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VenEconomy :PDVSA pushed
to the brink of financial ruin



At last, PDVSA has published the results for the first semester of 2009! And, as was to be expected, they are discouraging.

To start with, the report reveals that the State’s share of the company’s earnings before the payment of royalties and taxes, social investments and contributions to Fonden, and dividends was a paltry $10.4 billion, 70.3% less than it received in the same period in 2008. Not only that, the amounts spent on social investment plus contributions to Fonden came to only $386 million compared to $7.67 billion the previous year, which explains, to some extent, the deterioration in the government’s performance on the social front.

The report also reflects an exorbitant increase in the payroll, which jumped from 89,487 people (including contractors) in December 2008 to 99,044 people in June 2009, an increase of 9,557 (10.7%) in barely six months. It will be remembered that, in 1998, when PDVSA was an efficient, professional, productive company, 47,000 people worked there and production was nearly
50% more than production posted for the first semester of 2009.

Another piece of information that jumps out of PDVSA’s report is that total liabilities rose by $5.3 billion (8.9%) compared to December 2008. This figure includes a Bs.F.2.15 billion bailout from Fogade and another one for an unspecified amount from Bandes, but does not include the two petro bond issues for $6.2 billion that will be entered on the books in the second semester of 2009.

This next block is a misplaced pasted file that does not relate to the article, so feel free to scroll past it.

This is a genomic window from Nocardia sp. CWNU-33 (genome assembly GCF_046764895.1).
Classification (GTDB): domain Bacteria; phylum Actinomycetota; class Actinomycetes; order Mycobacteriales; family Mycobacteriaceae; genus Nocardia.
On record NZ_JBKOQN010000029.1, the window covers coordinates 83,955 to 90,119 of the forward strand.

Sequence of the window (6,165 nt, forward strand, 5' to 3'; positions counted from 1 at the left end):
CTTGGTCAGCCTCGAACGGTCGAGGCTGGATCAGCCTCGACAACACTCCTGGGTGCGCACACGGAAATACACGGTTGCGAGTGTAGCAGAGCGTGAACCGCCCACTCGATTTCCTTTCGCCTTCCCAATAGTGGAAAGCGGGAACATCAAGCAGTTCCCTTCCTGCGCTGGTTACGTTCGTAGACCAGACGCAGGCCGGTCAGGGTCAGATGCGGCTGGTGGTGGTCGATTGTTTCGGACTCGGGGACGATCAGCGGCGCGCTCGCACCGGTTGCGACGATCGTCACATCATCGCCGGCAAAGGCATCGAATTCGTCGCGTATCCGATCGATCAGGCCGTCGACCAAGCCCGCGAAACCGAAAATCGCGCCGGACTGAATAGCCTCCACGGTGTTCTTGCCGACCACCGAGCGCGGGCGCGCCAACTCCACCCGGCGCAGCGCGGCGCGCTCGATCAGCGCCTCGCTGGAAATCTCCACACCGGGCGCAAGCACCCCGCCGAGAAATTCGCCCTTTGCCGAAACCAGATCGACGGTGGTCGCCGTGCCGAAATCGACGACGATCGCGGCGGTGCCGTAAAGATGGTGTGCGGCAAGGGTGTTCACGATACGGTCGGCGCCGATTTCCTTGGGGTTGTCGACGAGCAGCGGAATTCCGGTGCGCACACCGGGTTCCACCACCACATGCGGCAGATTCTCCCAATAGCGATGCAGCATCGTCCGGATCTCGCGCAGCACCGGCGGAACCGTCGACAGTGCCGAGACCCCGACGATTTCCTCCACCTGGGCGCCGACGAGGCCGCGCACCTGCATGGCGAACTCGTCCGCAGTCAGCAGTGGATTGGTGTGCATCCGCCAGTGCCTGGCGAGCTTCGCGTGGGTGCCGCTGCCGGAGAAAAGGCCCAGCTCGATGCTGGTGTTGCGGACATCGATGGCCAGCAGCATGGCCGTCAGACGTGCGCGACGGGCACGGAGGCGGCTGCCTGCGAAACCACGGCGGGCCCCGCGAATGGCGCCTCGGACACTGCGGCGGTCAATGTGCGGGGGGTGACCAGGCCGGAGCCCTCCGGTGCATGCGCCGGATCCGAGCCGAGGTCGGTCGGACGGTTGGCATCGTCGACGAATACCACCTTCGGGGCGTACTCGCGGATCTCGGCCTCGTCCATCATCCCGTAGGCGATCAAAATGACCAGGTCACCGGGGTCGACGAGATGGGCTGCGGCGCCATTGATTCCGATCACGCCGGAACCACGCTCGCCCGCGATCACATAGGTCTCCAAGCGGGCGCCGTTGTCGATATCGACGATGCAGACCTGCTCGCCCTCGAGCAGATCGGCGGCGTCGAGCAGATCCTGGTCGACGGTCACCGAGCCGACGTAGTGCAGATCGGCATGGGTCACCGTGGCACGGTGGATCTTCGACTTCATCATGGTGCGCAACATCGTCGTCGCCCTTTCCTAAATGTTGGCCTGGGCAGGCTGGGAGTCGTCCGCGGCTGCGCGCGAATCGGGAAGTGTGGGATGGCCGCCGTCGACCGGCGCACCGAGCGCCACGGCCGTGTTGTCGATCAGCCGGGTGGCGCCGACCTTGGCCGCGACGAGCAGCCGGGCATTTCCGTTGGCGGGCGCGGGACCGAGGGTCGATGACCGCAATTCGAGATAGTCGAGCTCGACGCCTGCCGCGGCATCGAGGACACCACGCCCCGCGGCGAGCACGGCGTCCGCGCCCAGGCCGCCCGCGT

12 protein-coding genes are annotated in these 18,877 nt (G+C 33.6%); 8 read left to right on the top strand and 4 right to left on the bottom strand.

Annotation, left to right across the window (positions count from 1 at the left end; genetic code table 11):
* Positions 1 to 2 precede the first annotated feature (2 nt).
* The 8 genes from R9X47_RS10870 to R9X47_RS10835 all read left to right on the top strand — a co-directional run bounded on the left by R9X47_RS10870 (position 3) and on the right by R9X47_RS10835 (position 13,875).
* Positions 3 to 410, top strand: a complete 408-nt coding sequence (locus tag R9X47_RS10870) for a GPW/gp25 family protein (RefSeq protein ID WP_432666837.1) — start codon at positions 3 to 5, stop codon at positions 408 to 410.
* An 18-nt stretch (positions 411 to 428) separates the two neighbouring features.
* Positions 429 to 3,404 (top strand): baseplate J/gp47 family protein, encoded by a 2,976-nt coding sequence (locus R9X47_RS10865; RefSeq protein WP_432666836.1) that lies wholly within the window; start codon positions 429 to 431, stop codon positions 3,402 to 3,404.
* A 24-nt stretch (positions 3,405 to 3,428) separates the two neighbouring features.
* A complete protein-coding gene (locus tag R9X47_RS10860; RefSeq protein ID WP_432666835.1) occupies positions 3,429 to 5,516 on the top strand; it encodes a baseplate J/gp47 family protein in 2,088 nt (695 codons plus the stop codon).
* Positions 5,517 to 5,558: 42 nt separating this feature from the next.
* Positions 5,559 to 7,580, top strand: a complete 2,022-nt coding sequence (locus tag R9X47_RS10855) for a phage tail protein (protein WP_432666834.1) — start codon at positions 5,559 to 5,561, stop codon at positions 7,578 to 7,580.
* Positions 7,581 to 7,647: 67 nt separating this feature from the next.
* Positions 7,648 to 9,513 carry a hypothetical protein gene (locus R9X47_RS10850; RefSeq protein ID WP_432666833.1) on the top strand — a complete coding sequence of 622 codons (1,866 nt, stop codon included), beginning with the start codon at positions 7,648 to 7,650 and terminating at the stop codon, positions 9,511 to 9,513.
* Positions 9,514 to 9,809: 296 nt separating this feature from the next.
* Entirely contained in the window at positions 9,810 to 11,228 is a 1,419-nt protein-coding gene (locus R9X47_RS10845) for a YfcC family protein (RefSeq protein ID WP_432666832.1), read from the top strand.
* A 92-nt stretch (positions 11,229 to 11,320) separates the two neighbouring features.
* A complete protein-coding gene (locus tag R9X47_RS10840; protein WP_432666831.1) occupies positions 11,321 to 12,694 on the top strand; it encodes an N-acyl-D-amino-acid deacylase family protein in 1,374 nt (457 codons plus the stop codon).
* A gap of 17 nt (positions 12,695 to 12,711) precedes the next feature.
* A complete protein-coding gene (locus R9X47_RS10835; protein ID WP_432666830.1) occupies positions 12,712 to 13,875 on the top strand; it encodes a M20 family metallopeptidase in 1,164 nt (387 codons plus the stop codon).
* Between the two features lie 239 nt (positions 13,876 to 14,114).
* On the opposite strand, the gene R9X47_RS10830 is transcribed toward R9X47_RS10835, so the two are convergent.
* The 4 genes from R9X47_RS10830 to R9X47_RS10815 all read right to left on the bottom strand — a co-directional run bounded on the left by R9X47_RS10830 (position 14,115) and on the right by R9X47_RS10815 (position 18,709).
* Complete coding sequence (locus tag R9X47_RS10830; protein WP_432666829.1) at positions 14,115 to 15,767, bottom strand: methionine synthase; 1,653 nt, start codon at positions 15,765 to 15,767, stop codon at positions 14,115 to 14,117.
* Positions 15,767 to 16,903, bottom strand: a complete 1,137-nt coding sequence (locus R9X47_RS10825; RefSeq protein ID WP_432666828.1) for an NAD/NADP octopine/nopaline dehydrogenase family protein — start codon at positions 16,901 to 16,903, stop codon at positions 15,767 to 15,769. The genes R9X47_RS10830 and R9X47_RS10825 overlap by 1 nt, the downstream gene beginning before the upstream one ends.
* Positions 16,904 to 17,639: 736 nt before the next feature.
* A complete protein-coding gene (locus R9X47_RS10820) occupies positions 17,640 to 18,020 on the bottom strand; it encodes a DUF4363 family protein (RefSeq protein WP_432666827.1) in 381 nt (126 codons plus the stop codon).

Another point worthy of note is that commercial accounts receivable increased by 34%, despite the fact that the report covers a period of low prices ($46.57/bbl vs. $95.46/bbl), which means that accounts receivable should be less not more. This would confirm that PDVSA’s decision to reduce exports to the United States in order to benefit new emerging customers was a terrible mistake.

But perhaps the most remarkable aspect of the unaudited figures is that the government insists on lying about production and export volumes. According to PDVSA, oil production in the first semester of 2009 came to 3,058,000 b/d, a far cry from the 2.2-2.3 million b/d estimated by OPEC and the International Energy Agency (IEA). If the OPEC’s and the IEA’s figures are taken as being correct and the 593,000 b/d of domestic consumption reported by PDVSA are deducted, it can be inferred that only 1.85 million b/d, or thereabouts, would have been left for export, and not the 2.75 million b/d PDVSA claims it is exporting. In other words, there is a difference of nearly 900,000 b/d (=$7.6 billion), which could be tucked away in other items of the Profit and Loss Statement, possibly included in the $8.4 billion for “oil and oil product purchases.”

Just one more comment. Based on the production, export, and domestic consumption figures reported by PDVSA, imports of gasoline and other products during the first semester of the year came to 121,000 b/d. This would confirm, to some extent, that the country’s refineries are in a sorry state, as many analysts have been claiming.

No doubt about it, they have pushed PDVSA to the brink of financial ruin. What a sad day for Venezuela!

 

 

VenEconomy has been a Venezuela's leading specialized publisher on financial, political and economic data since 1982. VenEconomy's Points of View on the issues of the day, as seen by VenEconomy during the last week. Petroleumworld does not necessarily share these views.

Editor's Note: This commentary was originally published by VeneEconomy on 11/24/2009. Petroleumworld reprint this article in the interest of our readers .

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Petroleumworld News 11/25/09

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